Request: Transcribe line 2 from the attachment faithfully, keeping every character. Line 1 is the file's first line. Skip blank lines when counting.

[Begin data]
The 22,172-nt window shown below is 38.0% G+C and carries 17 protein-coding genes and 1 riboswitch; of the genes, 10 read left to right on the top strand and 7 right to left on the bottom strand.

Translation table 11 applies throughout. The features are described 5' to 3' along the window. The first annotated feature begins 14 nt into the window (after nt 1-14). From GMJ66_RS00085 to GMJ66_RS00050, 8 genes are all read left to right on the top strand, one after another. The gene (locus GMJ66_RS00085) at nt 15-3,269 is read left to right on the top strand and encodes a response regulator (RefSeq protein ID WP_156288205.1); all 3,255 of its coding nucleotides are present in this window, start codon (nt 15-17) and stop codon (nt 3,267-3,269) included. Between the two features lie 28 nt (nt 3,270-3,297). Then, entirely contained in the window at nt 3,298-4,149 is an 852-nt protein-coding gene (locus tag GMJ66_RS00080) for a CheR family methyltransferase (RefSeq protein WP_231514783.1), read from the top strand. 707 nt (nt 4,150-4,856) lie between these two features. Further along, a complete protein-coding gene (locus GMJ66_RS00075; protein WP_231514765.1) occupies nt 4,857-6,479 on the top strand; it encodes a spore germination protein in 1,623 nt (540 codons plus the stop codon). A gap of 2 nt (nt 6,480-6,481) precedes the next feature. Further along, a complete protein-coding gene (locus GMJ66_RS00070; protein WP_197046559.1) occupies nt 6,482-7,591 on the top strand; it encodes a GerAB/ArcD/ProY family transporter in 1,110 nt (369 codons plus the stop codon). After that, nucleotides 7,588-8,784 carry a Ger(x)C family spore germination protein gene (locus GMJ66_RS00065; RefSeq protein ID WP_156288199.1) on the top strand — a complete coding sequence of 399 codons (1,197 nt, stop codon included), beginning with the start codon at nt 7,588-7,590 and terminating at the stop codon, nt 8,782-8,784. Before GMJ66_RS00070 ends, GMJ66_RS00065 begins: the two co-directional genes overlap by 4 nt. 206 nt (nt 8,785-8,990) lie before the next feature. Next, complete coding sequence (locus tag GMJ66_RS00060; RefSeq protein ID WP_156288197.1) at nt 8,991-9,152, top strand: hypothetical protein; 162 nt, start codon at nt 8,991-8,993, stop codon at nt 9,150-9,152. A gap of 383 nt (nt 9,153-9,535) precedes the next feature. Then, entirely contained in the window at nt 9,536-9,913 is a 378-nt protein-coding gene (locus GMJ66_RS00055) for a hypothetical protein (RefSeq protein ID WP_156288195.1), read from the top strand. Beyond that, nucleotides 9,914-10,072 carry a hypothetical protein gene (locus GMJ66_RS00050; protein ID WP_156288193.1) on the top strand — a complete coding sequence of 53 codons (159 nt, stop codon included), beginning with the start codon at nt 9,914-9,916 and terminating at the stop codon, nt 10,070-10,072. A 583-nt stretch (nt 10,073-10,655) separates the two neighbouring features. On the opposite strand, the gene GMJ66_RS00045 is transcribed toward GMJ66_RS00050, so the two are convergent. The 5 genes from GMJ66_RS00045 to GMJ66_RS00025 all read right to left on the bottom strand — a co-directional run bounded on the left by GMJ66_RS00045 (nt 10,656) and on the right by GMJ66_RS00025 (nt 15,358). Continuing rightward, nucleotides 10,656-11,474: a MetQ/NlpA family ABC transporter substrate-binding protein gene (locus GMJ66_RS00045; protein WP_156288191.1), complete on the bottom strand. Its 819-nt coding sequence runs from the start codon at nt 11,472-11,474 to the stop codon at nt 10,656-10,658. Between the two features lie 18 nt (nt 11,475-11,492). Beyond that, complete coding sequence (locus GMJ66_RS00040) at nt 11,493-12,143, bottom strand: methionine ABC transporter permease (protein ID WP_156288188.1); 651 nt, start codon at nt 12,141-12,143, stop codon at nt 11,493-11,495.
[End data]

Translation table 11 applies throughout. The features are described 5' to 3' along the window. The first annotated feature begins 14 nt into the window (after nt 1-14). From GMJ66_RS00085 to GMJ66_RS00050, 8 genes are all read left to right on the top strand, one after another. The gene (locus GMJ66_RS00085) at nt 15-3,269 is read left to right on the top strand and encodes a response regulator (RefSeq protein ID WP_156288205.1); all 3,255 of its coding nucleotides are present in this window, start codon (nt 15-17) and stop codon (nt 3,267-3,269) included. Between the two features lie 28 nt (nt 3,270-3,297). Then, entirely contained in the window at nt 3,298-4,149 is an 852-nt protein-coding gene (locus tag GMJ66_RS00080) for a CheR family methyltransferase (RefSeq protein WP_231514783.1), read from the top strand. 707 nt (nt 4,150-4,856) lie between these two features. Further along, a complete protein-coding gene (locus GMJ66_RS00075; protein WP_231514765.1) occupies nt 4,857-6,479 on the top strand; it encodes a spore germination protein in 1,623 nt (540 codons plus the stop codon). A gap of 2 nt (nt 6,480-6,481) precedes the next feature. Further along, a complete protein-coding gene (locus GMJ66_RS00070; protein WP_197046559.1) occupies nt 6,482-7,591 on the top strand; it encodes a GerAB/ArcD/ProY family transporter in 1,110 nt (369 codons plus the stop codon). After that, nucleotides 7,588-8,784 carry a Ger(x)C family spore germination protein gene (locus GMJ66_RS00065; RefSeq protein ID WP_156288199.1) on the top strand — a complete coding sequence of 399 codons (1,197 nt, stop codon included), beginning with the start codon at nt 7,588-7,590 and terminating at the stop codon, nt 8,782-8,784. Before GMJ66_RS00070 ends, GMJ66_RS00065 begins: the two co-directional genes overlap by 4 nt. 206 nt (nt 8,785-8,990) lie before the next feature. Next, complete coding sequence (locus tag GMJ66_RS00060; RefSeq protein ID WP_156288197.1) at nt 8,991-9,152, top strand: hypothetical protein; 162 nt, start codon at nt 8,991-8,993, stop codon at nt 9,150-9,152. A gap of 383 nt (nt 9,153-9,535) precedes the next feature. Then, entirely contained in the window at nt 9,536-9,913 is a 378-nt protein-coding gene (locus GMJ66_RS00055) for a hypothetical protein (RefSeq protein ID WP_156288195.1), read from the top strand. Beyond that, nucleotides 9,914-10,072 carry a hypothetical protein gene (locus GMJ66_RS00050; protein ID WP_156288193.1) on the top strand — a complete coding sequence of 53 codons (159 nt, stop codon included), beginning with the start codon at nt 9,914-9,916 and terminating at the stop codon, nt 10,070-10,072. A 583-nt stretch (nt 10,073-10,655) separates the two neighbouring features. On the opposite strand, the gene GMJ66_RS00045 is transcribed toward GMJ66_RS00050, so the two are convergent. The 5 genes from GMJ66_RS00045 to GMJ66_RS00025 all read right to left on the bottom strand — a co-directional run bounded on the left by GMJ66_RS00045 (nt 10,656) and on the right by GMJ66_RS00025 (nt 15,358). Continuing rightward, nucleotides 10,656-11,474: a MetQ/NlpA family ABC transporter substrate-binding protein gene (locus GMJ66_RS00045; protein WP_156288191.1), complete on the bottom strand. Its 819-nt coding sequence runs from the start codon at nt 11,472-11,474 to the stop codon at nt 10,656-10,658. Between the two features lie 18 nt (nt 11,475-11,492). Beyond that, complete coding sequence (locus GMJ66_RS00040) at nt 11,493-12,143, bottom strand: methionine ABC transporter permease (protein ID WP_156288188.1); 651 nt, start codon at nt 12,141-12,143, stop codon at nt 11,493-11,495.